BLASTING DAMAGE TO MY HOUSE -- DETAILS -- HELP PLEASE

Thanks to the few folks who provided some response to my posting a couple of weeks ago on "BLASTING DAMAGE TO MY HOUSE". But I still need documentation sources or references to help me proceed with this thorny problem. With millions of homeowners in our great land, I am certain others with common house construction have experienced a situation such as ours. Surely we are not alone!
More details of our situation are in this message. I WILL TRULY APPRECIATE any response or guidance specific to our problem.
Several blasting sessions were done in our neighborhood at a construction site, about 1/4 mile from my house. The measured level of blasting recorded by a small engineering group shows only lower levels at their few monitored locations, which did not include our property.
My basement is a 2-car garage and large finished room. When first discovered and shown in photos taken by my insurance company's engineer, there were several slightly noticeable, hairline cracks "stair stepping" down my foundation. . The stair-step cracks start at the top of the foundation, and extend several feet down to approximate outside ground level. Previous to discovering the cracks our foundation and basement had always been very tight and dry. My wife and I saw no cracks during 11 years of ownership, including accompanying a pest control person in annual foundation inspections, and my daily parking about 2 feet from the foundation . I have documented the foundation cracks with many good photos and have a copy of the insurance engineer's photos.
In both bathrooms the tile was previously intact, but both now have long horizontal cracks through the tile. Also, we discovered several interior door frame mouldings throughout the house that separated slightly from the wall. There were no separations before the blasting. During the blasting period my wife found picture frames throughout the house hanging un level, but none fell off the wall.
Initially by phone, several repair contractors and people with basic knowledge of blasting all confirmed with me that we had no previous foundation cracking, and asked if the cracks were horizontal or "STAIR-STEP" in appearance. All said stair-step cracking is a characteristic of blasting. And that horizontal-lateral cracking is characteristic of outside earth pressure on a concrete block foundations. A structural engineer who inspected for us discovered the hairline cracks in the bathroom tile, and said that is another characteristic of blasting damage. He said "you have plenty of things to work with" related to the blasting.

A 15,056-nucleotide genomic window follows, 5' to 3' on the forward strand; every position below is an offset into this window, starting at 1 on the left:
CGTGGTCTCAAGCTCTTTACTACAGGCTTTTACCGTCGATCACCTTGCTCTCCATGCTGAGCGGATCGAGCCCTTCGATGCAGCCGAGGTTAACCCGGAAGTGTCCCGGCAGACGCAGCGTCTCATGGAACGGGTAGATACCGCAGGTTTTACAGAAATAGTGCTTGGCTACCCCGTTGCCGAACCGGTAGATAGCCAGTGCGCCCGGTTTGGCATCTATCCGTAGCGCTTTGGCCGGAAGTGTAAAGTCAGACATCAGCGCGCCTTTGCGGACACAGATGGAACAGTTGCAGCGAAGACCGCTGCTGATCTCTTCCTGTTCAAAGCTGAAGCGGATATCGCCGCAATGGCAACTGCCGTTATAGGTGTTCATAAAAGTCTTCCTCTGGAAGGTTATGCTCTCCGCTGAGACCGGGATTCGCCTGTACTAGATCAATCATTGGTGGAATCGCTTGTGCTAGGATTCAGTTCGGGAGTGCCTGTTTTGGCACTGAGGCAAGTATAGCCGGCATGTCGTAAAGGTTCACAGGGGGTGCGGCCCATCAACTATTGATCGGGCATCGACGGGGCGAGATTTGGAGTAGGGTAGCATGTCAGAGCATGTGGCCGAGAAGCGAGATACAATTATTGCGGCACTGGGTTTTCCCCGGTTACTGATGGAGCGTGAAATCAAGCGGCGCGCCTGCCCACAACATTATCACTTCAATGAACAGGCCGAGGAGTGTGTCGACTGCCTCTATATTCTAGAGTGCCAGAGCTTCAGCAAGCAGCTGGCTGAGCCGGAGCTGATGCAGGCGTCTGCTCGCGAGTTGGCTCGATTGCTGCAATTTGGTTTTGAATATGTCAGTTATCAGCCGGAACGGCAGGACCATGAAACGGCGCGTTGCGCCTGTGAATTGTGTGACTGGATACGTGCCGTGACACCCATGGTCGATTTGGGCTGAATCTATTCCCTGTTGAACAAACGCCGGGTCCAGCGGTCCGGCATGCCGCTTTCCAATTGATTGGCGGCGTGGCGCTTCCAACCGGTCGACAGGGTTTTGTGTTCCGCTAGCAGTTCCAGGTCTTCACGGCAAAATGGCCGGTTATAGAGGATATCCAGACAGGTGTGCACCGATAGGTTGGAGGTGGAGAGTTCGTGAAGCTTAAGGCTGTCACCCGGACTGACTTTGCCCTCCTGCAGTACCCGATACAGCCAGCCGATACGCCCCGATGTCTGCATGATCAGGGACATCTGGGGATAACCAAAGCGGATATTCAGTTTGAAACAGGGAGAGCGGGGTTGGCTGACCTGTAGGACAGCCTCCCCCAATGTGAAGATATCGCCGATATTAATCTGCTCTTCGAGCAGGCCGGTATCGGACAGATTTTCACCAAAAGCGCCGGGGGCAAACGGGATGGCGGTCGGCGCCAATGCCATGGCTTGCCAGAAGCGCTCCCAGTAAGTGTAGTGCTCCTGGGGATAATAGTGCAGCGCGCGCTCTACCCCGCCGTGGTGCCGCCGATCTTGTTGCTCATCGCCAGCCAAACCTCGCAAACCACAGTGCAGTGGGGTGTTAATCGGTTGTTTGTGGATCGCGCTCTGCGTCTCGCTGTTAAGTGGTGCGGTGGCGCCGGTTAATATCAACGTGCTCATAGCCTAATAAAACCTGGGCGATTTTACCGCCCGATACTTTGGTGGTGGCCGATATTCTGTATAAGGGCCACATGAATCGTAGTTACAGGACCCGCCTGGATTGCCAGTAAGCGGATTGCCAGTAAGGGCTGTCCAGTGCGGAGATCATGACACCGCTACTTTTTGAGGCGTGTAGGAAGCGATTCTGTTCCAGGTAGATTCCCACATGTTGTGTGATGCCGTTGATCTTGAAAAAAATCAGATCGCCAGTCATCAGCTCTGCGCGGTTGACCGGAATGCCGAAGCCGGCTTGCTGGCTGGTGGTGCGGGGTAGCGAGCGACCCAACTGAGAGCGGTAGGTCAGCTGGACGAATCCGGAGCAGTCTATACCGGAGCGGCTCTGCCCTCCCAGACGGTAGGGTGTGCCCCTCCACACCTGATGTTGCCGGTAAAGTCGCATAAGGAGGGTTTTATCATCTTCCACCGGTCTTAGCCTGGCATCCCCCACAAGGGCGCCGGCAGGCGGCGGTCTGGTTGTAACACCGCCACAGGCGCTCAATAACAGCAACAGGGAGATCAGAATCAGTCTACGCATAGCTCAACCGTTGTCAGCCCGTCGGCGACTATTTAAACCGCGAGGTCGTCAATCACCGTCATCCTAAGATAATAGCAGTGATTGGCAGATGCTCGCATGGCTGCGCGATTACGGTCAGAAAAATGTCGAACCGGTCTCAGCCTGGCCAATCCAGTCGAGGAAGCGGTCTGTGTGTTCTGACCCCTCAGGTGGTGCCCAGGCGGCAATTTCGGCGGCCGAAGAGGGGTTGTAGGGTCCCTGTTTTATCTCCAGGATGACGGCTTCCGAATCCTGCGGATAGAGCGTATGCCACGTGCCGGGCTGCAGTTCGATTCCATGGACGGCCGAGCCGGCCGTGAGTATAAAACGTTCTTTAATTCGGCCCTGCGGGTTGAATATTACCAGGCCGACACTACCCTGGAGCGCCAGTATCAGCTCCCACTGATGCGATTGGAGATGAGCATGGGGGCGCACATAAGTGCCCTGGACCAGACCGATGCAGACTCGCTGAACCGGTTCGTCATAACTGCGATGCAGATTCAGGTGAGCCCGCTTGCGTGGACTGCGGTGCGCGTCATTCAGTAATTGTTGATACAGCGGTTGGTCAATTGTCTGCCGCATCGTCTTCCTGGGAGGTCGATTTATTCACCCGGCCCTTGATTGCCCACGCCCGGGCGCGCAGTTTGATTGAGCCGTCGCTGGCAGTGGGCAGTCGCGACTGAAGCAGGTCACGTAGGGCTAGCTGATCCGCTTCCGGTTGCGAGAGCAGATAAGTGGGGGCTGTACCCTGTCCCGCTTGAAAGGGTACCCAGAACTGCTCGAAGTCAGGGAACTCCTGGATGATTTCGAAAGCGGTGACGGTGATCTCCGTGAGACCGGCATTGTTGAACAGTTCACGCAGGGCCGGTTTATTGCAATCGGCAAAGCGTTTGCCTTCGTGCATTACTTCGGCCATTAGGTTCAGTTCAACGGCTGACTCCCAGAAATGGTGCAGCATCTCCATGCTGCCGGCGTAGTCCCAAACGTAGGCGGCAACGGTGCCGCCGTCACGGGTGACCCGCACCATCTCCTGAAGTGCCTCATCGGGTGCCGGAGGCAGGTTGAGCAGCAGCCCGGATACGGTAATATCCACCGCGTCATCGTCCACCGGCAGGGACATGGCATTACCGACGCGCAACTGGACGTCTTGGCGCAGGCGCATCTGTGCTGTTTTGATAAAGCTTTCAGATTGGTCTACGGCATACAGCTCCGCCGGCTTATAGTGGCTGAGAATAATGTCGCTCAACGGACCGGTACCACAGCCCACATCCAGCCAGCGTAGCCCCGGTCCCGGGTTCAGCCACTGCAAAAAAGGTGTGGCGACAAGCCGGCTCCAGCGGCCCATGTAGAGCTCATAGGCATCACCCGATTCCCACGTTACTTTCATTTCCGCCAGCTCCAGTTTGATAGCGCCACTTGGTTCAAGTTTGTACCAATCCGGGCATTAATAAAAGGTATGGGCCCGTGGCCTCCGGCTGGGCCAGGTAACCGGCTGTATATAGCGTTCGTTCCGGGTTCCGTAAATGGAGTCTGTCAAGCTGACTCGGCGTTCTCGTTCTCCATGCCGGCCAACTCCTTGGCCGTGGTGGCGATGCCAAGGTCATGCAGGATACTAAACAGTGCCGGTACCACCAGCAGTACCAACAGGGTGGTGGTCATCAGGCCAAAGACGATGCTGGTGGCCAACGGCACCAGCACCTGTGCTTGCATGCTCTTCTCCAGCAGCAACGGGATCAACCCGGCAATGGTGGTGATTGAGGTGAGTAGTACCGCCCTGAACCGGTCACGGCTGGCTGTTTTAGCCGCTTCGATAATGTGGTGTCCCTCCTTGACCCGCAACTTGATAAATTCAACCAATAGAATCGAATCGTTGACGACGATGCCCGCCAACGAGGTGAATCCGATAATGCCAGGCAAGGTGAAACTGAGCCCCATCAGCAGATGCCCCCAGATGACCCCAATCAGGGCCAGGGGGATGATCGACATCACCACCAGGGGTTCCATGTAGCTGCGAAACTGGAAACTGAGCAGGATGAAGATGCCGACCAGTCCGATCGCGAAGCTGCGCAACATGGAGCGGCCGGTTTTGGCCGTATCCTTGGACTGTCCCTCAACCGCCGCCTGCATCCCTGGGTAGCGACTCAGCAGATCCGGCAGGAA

My homeowners insurance company continues to maintain that because measurements of the blasting show only lower levels it didn't cause any of the cracking. Yet we had none of this before!
I've had to file my one and only law suit (in 60 odd years of life) against my home owner insurer and the blasting company. But my lawyer has not been able to find any DOCUMENTATION which supports the common knowledge that shock waves from blasting cause "stair-step" type cracking in concrete block foundations. My lawyer in the small firm has no experience in blasting related cases but he and the owner have a reputation of being very honest, meticulous, tenacious, and successful attorneys. They came very highly recommended and have definitely lived up their reputation in working with me.
This is why I am searching via the Usenet for some documentation showing that LOW LEVEL blasting or FRINGE-AREA disturbances of higher level blasting are known to have caused the types of cracking we've experienced. Documentation such as engineering studies, court trial records, or out-of-court settlements or repairs by blasting companies would be very helpful.
Specifically, I need to locate any documentation which discusses the following: (1) Stair-step type cracking in concrete block foundations being characteristic of blasting.
(2) Typical damage appearance from low-level or fringe-area blasting in above- ground below-ground, and sloping above-below ground, previously intact foundations. Appearance initially and in the months and years that follow is very important.
(3) Typical, initial blasting damage appearance in bathroom tile.
(4) Good practice requirements for geo-technical surveys before blasting.